Frank Field has questioned The Pensions Regulator (TPR) about its involvement with Bombardier and its defined benefit (DB) schemes, as the company is struggling to cut costs.
The aerospace and transport company announced a restructuring programme on November 8 which it said will result in a reduction of approximately 5,000 jobs globally over the next 12 to 18 months.
Bombardier employs 4,000 workers at four locations in Northern Ireland, mainly in Belfast, with union Unite considering this announcement a "brutal blow".
In a letter to Lesley Titcomb, TPR’s chief executive, the chairman of the Work and Pensions committee and independent Labour MP pointed to several DB schemes in the UK, some of which were in a shortfall position.
Bombardier Transportation UK Limited had an aggregate pension surplus of £58.6m in 2017. However, four of the eight funded DB schemes it sponsors were in deficit, to the combined value of £44.1m, Mr Field noted.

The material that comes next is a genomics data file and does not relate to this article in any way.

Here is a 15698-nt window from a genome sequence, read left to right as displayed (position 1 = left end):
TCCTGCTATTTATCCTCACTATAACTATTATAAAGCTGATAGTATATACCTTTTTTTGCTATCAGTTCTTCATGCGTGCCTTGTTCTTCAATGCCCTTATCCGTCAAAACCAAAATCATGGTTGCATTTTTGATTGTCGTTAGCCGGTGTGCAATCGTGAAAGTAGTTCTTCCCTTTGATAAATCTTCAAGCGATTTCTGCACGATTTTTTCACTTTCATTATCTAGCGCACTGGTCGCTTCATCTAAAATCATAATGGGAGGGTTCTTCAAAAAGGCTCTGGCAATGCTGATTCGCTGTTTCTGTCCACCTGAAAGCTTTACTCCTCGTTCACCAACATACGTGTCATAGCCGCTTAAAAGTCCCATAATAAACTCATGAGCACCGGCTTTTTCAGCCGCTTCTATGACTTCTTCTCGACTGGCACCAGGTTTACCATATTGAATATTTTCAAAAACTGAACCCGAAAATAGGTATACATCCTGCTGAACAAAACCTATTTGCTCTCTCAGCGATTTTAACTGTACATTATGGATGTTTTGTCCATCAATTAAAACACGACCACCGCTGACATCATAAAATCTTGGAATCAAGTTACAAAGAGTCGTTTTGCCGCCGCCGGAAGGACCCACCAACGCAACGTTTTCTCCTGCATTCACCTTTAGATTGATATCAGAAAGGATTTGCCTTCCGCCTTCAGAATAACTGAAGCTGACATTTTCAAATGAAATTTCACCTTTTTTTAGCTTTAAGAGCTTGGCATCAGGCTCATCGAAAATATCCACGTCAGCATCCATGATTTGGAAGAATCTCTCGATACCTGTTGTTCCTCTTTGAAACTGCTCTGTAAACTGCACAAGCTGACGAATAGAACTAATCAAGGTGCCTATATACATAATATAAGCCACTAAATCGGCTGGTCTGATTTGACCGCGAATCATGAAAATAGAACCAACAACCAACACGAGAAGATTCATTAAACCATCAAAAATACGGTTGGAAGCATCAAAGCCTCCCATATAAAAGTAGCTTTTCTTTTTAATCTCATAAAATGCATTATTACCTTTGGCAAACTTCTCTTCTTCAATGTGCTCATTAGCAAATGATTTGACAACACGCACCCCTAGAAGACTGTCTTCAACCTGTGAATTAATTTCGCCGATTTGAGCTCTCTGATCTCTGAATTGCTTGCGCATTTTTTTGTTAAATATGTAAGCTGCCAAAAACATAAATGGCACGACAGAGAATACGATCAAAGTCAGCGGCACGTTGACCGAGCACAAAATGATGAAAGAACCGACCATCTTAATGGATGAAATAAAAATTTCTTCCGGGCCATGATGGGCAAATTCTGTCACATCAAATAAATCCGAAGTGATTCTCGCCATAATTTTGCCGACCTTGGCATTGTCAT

The Short Brothers Pension Scheme, the pension fund for Bombardier’s aerospace division, had a deficit of $253m (£197m) at end of 2017, he added.
Mr Field is asking for details about the watchdog’s engagement with the company, specifically regarding the deficit in Bombardier Aerospace’s DB scheme.
Earlier this week, Mr Field sent another letter to TPR inquiring about the watchdog’s involvement with the Johnston Press DB scheme, which has entered assessment at the Pension Protection Fund (PPF) after the sale of the group to JPIMedia.
Mr Field believes as the employer was sold on there was no need for this rescue measure.
The PPF, created under the Pensions Act 2004 and funded by DB schemes, is designed to protect members if their defined benefit pension fund becomes insolvent.